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Afterthoughts on the Life of Sobbing Sophia Shaw

Finding the Connection between General Isaac Brock & “Sobbing Sophia” Shaw in Niagara-on-the-Lake.

by Richard Ong – – It has been said that a life that’s well lived defines a person in remembrance. But one brief, precious episode in a person’s lifetime could change the course of the river of fate.

This is how legends begin, and one such story started with the final meeting between Sophia Shaw and Major-General Sir Isaac Brock, as he rode his horse hard towards the direction of Queenston Heights. Many books and blogs had been written about their enduring romance.

At least one play was composed based on their love affair and the war that ended their relationship in tragedy.

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Life of Sobbing Sophia Shaw and Isaac Brock by Richard Ong

Much has been written about Sir Isaac Brock and his military exploits as a war hero of what would later become the country of Canada.  But what do we really know about Miss Shaw beyond the stories of her association to Brock?  

During my research, I learned a little bit more about her as a person, through the narrative of one who knew her well.

Isaac Brock profile
Isaac Brock

Family Connection

Her life as we know it did not begin with her birth near the Nashwaak River in the Province of New Brunswick in 1792.  It started in the early morning of October 13, 1812, at the Battle of Queenston Heights, when Major-General Sir Isaac Brock mounted his horse in Fort George and galloped south towards the sound of battle. On his heels were his two trusted aides-de-camp, Lieutenant-Colonel John Macdonell and his close friend, Captain John Baskerville Glegg.

According to Walter R. Nursey, who first published a book in 1908 that briefly mentioned the attachment between Brock and Sophia (the source of the legend)

Our hero made a brief stop, without dismounting his horse, at the residence of Captain John Powell, home of Sophia Shaw.  He accepted a cup of coffee from her, both fearing that this could be the last time they would be together.

His two aides-de-camp surely would have been witness to such a tender moment.

Isaac Brock riding into Queenston Heights
Brock marching into Queenston Heights

John Macdonell

One could certainly hope that some correspondences would have survived the ravages of time as evidence of such an important and sad event.  Unfortunately, Lieutenant-Colonel John Macdonell followed Isaac Brock to his grave the day after.  He was only twenty-six years old.

While digging through Brock University’s digital archive, I came upon a letter written by Captain John Powell of the 1st Lincoln Militia addressed to his sister Mary Boyles Powell (dated around October, 1812).

Captain Powell owned the residence on King Street where Sophia lived at the time.  The letter included an account of the death of Lieutenant-Colonel John Macdonell, the younger aide-de-camp of Sir Isaac Brock.

In Love with Mary Powell

John Macdonell was in love with Mary.  Her brother “included a lock of the lieutenant-colonel’s hair with the inscription ‘killed at Queenston Heights by the Americans, October 13, 1812, Lieut. Col. John Macdonnell’.” (7).

John Macdonnell, Brock's aide and connection to the Shaw Family
John Macdonnell, Brock’s aide-de-camp, Connection to Shaw’s

Just the year before, Macdonnell wrote a love poem to Mary Powell that began with: “Adieu. Adieu and it is so | And must I from sweet Mary, go” (7).  A copy of this poem also can also be found in Brock University’s digital archive.  So now, we have learned that on that fateful day, two related women lost their love in defence of this future nation.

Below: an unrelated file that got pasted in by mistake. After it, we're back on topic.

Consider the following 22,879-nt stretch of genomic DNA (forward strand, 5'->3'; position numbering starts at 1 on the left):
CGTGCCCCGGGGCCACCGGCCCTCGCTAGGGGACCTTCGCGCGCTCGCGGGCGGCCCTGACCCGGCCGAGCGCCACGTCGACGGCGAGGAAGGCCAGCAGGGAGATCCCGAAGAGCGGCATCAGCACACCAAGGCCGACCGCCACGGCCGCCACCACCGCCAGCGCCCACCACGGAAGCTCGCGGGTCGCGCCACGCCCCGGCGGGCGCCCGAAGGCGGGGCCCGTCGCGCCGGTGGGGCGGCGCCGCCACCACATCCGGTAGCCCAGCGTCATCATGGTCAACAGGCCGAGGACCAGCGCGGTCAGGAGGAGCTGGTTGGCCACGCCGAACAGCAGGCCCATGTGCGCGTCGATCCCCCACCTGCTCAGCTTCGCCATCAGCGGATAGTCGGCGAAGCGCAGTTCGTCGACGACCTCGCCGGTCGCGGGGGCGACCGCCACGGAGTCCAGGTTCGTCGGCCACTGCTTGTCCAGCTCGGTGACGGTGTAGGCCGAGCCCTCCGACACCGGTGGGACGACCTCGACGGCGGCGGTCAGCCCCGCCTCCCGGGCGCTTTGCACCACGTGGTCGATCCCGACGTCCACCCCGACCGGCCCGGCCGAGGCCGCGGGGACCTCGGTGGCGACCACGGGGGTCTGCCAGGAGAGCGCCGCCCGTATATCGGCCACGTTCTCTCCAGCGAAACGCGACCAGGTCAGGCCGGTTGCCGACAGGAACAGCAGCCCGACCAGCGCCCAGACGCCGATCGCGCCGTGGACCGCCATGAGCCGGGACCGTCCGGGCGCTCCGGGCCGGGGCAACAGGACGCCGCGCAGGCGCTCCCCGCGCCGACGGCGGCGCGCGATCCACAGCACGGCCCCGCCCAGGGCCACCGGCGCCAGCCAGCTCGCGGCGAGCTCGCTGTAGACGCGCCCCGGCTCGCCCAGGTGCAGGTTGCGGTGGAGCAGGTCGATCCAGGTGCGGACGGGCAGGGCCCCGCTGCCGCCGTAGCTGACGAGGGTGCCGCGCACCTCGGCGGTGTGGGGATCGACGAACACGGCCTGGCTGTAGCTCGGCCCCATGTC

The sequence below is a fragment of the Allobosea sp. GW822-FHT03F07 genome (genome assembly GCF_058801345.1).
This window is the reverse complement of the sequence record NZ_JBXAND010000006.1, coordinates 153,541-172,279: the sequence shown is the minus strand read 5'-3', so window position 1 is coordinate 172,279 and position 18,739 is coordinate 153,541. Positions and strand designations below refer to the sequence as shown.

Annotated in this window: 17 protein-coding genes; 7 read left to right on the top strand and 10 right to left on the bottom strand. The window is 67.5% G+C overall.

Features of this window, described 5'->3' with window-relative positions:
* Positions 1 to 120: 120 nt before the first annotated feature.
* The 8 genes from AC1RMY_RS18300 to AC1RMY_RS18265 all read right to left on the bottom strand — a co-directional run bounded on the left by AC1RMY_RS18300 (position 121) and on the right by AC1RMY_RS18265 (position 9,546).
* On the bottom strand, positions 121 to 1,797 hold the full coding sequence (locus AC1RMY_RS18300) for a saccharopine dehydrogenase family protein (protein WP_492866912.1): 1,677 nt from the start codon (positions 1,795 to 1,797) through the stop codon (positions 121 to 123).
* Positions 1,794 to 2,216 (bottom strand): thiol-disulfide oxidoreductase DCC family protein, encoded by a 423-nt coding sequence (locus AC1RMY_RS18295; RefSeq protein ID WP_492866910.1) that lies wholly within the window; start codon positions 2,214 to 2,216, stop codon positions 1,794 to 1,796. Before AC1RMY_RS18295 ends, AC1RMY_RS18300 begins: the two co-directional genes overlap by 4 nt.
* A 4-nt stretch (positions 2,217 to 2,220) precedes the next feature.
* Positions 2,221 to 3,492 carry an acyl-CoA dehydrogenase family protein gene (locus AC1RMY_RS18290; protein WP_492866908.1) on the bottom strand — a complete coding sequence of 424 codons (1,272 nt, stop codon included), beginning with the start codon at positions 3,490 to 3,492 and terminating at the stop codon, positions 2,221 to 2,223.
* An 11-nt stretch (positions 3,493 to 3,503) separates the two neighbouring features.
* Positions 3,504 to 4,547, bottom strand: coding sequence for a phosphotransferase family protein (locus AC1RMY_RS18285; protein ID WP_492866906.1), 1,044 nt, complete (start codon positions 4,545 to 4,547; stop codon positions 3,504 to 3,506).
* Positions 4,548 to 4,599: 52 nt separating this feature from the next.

With the death of Lieutenant-Colonel John Macdonell, the one surviving aide-the-camp that could’ve witnessed Brock and Sophia’s final farewell at the Powell residence was Captain John Baskerville Glegg.  

Just like Macdonnell, he too accompanied Major-General Sir Isaac Brock on his way from Fort George to Queenston Heights.  As Brock’s close friend, Glegg “had the principal role in arranging Brock’s funeral on October 16, 1812.” (8)  One could not help but wonder if John Glegg possessed any memoirs that mentioned of his friend’s attachment to Sophia Shaw.

Sophia Shaw’s Life After Brock

But the saga of Sophia Shaw was far from over.  Sir Isaac Brock’s death was only the beginning of her trials in life.  She was destined never to marry, whether it was due to her devotion to Brock as legend would have it, or a sense of higher purpose.

Much of what I have learned about her life came from a lengthy obituary titled, “The Righteous Dead,” written by her brother-in-law, the Reverend Ephraim Evans, D.D., sometime after her death on December 1, 1870 in Yorkville (Toronto).  

Righteous Dead, obituary of Sobbing Sophia Shaw 
Sophia Shaw’s Obituary – CLICK TO READ AS PDF (opens in new tab)

Reverend Evans was a Methodist missionary and minister who was married to Sophia’s sister, Charlotte.  This valuable piece of information was included in a scrapbook handed over from one owner to the next of the bed-and-breakfast inn where I stayed at Niagara-on-the-Lake.

Unfortunately, we do not know the name of its original publication.  However, with the help of the Toronto Reference Library staff, I was able to locate a shorter obituary of Sophia Shaw from their digital archives, dated December 3, 1870 as published from The Daily Globe (now called, The Globe and Mail), which validates the contents of “The Righteous Dead.”

Sophia Shaw’s mother died years before the war, leaving the young teen-aged daughter the “care of a large (family) household.” (2)  Her father, Æneas Shaw, passed away in 1814, leaving her an orphan.  With all of these tragedies in her life, she began to experience “much spiritual distress.” (2)

If Brock’s passing carved an aching hole in her heart, her father’s death two years later, would have been too much to bear.


In 1821, Sophia embarked upon a new chapter in her life by joining with a “small Methodist Society.” (2)  For years after, she attended classes and prayer-meetings with uncommon devotion, changing the course of her life.